Related posts: Does Your Cycle Time Have a Weight Problem?, Musings About FIFO Lane Sizing “Math”

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Does Your Cycle Time Have a Weight Problem?

Understanding a process’ cycle time is extremely important, especially in the context of takt time. In a mixed model environment, cycle time can be a bit less straight-forward. That’s where weighted averages may make sense.

Weighted average cycle time, also known as “average weighted cycle time,” provides a representative average cycle time. Varied models or services in a given cell, line or work area often have varied work contents due to different steps, duration of steps, sequence of steps, etc. Accordingly, the cycle times vary.

Weighted average cycle times can be calculated for operator cycle times, machine cycle times and effective machine cycle times. Often weighted average cycle times are presumed to be operator related, but this is not always the case.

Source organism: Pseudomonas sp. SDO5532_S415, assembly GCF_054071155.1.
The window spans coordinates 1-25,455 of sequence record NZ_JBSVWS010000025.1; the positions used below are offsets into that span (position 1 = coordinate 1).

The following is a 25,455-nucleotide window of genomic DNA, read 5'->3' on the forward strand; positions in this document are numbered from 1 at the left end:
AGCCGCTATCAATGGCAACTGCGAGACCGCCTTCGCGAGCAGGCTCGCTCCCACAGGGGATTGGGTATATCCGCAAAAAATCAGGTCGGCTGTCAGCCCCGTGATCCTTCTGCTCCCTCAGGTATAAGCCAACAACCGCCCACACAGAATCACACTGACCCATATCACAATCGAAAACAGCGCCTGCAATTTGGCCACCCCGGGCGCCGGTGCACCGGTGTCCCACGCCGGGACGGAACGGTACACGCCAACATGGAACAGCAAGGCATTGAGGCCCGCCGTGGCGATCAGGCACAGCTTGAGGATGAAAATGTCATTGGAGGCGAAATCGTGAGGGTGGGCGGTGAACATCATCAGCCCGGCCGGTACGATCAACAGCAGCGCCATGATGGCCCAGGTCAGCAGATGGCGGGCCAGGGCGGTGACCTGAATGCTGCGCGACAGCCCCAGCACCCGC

As we endeavor to maintain a cycle time that is less than or, at most, equal to takt time, mixed models and their varying work content will likely have cycle times for some products or services that are below takt time, while others exceed takt time. The weighted average cycle time serves as an average proxy for cycle time and is often the same as the planned cycle time.

Clearly, change in product or service mix will change the weighted average cycle time. As the demand mix shifts to one with a greater proportion of cycle time(s) that exceed the average, then the weighted average cycle time will approach and may exceed takt time. The lean practitioner must be aware of these dynamics and should proactively address the situation through reducing work content, optimizing balance between operators, adding additional operator(s) or lines, strategically applying/sizing FIFO lanes, etc.

See below for the weighted average cycle time formula and an example (click to enlarge).

Related post: Musings About FIFO Lane Sizing “Math”


Labor Density – When Dense is Good

Labor density is not a measurement that is thrown around very often, at least explicitly. Conceptually however, it must be resident somewhere in the lean thinker’s headset. Hey, it was important enough for Taiichi Ohno to discuss!

Labor density is a measure of value-add intensity relative to total worker motion. The measurement provides insight into the extent that a worker’s motion transforms the materials or information (or in the instance of health care – helps the health or comfort of the patient) into something that is valued by the customer. Ideally, the labor density should be 100%.